Discordance Between Coronary Artery Calcium Area and Density Predicts Long-Term Atherosclerotic Cardiovascular Disease Risk

Alexander C. Razavi, Marly van Assen, Carlo N. De Cecco, Zeina A. Dardari, Daniel S. Berman, Matthew J. Budoff, Michael D. Miedema, Khurram Nasir, Alan Rozanski, John A. Rumberger, Leslee J. Shaw, Laurence S. Sperling, Seamus P. Whelton, Martin Bødtker Mortensen, Michael J. Blaha, Omar Dzaye

Research output: Contribution to journalArticlepeer-review

4 Scopus citations

Abstract

Background: Coronary artery calcium (CAC) is commonly quantified as the product of 2 generally correlated measures: plaque area and calcium density. Objectives: The authors sought to determine whether discordance between calcium area and density has long-term prognostic importance in atherosclerotic cardiovascular disease (ASCVD) risk. Methods: The authors studied 10,373 primary prevention participants from the CAC Consortium with CAC >0. Based on their median values, calcium area and mean calcium density were divided into 4 mutually exclusive concordant/discordant groups. Cox proportional hazards regression assessed the association of calcium area/density groups with ASCVD mortality over a median of 11.7 years, adjusting for traditional risk factors and the Agatston CAC score. Results: The mean age was 56.7 years, and 24% were female. The prevalence of plaque discordance was 19% (9% low calcium area/high calcium density, 10% high calcium area/low calcium density). Female sex (odds ratio [OR]: 1.48 [95% CI: 1.27-1.74]) and body mass index (OR: 0.81 [95% CI: 0.76-0.87], per 5 kg/m2 higher) were significantly associated with high calcium density discordance, whereas diabetes (OR: 2.23 [95% CI: 1.85-3.19]) was most strongly associated with discordantly low calcium density. Compared to those with low calcium area/low calcium density, individuals with low calcium area/high calcium density had a 71% lower risk of ASCVD death (HR: 0.29 [95% CI: 0.09-0.95]). Conclusions: For a given CAC score, high calcium density relative to plaque area confers lower long-term ASCVD risk, likely serving as an imaging marker of biological resilience for lesion vulnerability. Additional research is needed to define a robust definition of calcium area/density discordance for routine clinical risk prediction.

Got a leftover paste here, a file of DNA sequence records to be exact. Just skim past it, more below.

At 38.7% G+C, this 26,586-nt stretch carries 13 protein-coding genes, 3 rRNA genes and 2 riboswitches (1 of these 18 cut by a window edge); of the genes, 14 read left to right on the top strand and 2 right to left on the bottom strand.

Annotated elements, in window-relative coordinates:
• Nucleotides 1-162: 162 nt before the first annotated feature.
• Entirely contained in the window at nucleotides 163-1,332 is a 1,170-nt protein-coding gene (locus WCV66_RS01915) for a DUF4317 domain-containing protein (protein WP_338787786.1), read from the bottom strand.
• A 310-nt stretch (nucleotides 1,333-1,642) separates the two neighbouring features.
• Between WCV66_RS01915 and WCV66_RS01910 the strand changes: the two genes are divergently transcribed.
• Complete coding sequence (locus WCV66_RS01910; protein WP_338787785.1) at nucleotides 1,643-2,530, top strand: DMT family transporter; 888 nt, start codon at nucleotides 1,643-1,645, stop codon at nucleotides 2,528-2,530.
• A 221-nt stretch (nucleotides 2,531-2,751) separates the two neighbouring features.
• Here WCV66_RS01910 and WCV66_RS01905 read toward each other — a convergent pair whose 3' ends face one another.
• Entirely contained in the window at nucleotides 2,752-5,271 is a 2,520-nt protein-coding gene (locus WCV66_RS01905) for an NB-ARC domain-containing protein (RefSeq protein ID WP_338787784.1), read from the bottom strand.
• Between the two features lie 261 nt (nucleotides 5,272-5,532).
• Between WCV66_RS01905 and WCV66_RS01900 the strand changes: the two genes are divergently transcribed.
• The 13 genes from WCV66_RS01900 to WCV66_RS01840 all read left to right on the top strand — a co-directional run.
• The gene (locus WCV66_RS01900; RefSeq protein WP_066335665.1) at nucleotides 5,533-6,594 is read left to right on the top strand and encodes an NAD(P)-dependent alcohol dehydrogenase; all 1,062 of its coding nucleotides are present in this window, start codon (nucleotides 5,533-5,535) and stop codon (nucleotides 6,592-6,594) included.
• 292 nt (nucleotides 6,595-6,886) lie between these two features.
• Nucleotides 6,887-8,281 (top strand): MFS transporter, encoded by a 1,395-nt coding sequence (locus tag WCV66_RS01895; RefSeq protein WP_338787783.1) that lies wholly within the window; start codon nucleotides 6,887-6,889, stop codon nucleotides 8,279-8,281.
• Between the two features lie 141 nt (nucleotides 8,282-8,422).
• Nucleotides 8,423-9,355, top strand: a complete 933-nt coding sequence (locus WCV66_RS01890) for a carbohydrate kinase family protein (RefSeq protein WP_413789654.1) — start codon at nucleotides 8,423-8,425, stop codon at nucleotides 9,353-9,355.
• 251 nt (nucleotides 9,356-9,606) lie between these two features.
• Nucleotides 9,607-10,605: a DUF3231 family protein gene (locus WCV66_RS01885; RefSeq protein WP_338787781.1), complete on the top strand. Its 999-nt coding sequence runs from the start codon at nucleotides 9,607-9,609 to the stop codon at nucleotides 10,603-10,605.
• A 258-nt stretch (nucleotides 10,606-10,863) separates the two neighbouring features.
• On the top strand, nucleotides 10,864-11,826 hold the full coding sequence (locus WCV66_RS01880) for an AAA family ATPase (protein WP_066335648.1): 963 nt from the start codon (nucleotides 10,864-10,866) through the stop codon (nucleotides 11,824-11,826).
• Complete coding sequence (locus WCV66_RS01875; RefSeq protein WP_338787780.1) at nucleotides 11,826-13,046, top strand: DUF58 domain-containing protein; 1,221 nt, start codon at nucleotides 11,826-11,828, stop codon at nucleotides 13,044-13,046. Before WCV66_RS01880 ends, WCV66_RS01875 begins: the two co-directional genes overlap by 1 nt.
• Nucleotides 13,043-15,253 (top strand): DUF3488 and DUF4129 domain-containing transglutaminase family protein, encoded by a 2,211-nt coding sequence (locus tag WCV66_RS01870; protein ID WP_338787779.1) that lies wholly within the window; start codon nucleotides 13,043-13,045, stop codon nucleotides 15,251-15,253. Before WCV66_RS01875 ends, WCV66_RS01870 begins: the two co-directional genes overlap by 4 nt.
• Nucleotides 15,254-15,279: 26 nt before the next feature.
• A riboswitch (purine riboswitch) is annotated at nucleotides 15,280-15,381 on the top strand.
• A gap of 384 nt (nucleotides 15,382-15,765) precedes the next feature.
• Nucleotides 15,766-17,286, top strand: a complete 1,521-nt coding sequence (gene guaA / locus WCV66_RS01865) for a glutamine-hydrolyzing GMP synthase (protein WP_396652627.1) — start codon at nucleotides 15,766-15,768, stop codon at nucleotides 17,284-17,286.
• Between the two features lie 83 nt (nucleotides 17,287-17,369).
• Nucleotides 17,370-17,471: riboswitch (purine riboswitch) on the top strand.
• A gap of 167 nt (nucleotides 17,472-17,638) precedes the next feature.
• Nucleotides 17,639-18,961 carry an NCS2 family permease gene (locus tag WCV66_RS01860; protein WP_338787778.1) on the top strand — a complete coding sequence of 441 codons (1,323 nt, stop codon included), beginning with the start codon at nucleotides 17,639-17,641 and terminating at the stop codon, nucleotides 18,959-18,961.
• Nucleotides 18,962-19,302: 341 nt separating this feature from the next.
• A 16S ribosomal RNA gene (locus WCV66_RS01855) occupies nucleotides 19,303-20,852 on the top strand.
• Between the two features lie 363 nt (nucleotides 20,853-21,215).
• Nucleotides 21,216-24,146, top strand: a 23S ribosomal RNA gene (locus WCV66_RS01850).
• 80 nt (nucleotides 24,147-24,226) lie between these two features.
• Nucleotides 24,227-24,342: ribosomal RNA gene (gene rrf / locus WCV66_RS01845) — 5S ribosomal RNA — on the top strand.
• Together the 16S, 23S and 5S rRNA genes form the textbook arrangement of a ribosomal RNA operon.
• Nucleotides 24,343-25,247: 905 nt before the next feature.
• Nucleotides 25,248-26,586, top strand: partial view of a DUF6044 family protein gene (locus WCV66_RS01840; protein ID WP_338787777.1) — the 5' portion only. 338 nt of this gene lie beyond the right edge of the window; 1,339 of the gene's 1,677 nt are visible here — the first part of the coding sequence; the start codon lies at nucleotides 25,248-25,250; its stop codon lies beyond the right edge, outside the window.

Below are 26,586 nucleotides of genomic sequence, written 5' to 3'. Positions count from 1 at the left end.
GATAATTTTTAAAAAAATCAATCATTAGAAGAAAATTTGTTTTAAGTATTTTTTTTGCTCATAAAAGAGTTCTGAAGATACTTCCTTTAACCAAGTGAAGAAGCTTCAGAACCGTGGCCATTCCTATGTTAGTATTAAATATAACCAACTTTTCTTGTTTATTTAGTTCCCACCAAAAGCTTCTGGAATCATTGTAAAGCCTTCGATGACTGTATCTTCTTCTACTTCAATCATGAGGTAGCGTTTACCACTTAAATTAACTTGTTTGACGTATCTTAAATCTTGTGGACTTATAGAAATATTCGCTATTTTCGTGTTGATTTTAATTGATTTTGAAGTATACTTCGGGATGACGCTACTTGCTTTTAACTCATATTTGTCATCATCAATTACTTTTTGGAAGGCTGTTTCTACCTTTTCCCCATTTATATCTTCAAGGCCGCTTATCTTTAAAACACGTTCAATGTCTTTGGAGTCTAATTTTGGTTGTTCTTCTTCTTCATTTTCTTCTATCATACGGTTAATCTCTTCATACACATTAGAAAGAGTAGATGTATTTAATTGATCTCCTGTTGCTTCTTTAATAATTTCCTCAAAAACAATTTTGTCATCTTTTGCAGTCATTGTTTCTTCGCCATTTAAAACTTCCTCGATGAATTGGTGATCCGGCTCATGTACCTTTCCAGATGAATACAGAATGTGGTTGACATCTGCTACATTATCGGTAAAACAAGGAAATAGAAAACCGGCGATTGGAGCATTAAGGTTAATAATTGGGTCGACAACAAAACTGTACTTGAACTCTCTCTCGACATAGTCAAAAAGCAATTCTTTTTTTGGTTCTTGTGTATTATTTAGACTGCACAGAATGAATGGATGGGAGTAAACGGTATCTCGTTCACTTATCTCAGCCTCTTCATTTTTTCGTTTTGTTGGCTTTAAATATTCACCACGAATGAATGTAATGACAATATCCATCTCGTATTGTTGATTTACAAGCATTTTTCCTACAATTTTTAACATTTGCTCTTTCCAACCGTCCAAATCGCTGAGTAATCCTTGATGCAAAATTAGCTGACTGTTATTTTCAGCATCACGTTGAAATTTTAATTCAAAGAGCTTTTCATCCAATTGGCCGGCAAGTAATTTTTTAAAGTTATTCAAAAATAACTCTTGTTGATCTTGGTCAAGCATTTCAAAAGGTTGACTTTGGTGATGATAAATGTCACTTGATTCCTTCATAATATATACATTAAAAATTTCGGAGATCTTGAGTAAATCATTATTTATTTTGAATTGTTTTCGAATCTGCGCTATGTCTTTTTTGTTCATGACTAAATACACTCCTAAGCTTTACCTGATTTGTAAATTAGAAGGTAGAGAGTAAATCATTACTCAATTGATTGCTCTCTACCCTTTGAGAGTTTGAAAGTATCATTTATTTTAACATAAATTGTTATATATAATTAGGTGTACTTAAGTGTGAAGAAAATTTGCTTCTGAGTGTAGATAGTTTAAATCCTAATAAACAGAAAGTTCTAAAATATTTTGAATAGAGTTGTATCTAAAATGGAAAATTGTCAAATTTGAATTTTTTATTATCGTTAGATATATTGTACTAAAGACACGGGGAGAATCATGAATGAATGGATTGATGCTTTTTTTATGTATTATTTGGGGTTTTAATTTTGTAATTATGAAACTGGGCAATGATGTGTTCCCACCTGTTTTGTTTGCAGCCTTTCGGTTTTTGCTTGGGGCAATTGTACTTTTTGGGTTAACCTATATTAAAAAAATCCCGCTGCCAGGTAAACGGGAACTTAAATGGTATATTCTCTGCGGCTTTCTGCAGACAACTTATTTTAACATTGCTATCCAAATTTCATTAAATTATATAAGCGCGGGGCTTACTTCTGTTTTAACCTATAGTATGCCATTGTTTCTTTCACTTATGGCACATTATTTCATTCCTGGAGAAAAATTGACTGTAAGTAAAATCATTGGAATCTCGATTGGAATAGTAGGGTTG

Original languageEnglish (US)
JournalJACC: Cardiovascular Imaging
DOIs
StateAccepted/In press - 2022

Keywords

  • calcium density
  • cardiovascular diseases
  • coronary artery calcium
  • multidetector computed tomography

ASJC Scopus subject areas

  • Radiology Nuclear Medicine and imaging
  • Cardiology and Cardiovascular Medicine

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